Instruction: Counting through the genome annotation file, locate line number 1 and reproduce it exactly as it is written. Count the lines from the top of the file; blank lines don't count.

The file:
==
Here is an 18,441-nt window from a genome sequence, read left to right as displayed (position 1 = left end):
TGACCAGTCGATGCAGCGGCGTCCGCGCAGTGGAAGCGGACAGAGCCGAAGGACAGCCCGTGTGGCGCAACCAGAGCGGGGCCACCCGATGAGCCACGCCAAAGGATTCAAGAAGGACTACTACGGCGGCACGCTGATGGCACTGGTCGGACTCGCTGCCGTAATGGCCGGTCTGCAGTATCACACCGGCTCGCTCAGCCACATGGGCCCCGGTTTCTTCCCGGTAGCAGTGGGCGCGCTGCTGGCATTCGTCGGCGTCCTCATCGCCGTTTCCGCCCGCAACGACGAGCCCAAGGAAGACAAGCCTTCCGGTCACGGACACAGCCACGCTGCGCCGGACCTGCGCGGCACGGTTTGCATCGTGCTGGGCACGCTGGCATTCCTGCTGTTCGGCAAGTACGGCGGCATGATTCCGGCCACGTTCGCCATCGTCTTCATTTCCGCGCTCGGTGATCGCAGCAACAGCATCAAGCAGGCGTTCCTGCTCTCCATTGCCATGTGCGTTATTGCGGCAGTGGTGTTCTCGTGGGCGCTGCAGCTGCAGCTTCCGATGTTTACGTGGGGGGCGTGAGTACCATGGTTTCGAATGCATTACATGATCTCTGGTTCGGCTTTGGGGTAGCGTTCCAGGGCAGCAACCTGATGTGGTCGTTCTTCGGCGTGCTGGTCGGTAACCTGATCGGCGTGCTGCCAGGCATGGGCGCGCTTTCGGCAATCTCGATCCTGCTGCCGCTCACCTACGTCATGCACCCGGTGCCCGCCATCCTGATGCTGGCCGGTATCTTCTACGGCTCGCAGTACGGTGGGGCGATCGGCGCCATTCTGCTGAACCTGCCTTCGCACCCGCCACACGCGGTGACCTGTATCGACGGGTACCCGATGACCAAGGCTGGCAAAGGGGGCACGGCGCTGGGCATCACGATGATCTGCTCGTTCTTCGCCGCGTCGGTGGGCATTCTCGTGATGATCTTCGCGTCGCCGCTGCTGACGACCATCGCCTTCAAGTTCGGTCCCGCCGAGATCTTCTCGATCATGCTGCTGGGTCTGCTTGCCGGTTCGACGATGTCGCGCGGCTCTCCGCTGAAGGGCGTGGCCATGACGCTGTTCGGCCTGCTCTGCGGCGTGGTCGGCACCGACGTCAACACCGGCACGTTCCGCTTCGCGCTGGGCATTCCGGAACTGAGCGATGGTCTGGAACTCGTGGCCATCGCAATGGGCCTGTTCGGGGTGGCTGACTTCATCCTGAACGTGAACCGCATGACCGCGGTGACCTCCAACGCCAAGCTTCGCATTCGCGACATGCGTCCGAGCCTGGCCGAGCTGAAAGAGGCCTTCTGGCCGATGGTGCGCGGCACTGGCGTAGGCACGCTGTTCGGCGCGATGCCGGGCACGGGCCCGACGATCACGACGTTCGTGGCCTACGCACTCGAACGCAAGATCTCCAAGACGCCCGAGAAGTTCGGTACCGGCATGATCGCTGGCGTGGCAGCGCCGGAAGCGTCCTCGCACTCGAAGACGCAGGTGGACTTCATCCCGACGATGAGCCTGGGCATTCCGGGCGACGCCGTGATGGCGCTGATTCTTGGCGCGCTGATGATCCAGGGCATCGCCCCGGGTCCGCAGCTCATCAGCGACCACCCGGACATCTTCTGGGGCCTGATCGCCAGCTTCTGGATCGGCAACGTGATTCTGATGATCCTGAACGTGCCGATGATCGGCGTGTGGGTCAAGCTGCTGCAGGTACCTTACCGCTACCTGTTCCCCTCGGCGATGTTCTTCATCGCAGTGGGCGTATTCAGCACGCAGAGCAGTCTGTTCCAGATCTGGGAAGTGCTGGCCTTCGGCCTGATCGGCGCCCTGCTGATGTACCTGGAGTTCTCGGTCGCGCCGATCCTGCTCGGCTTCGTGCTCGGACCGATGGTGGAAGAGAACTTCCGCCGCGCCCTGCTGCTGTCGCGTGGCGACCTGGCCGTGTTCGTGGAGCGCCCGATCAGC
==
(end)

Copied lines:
Here is an 18,441-nt window from a genome sequence, read left to right as displayed (position 1 = left end):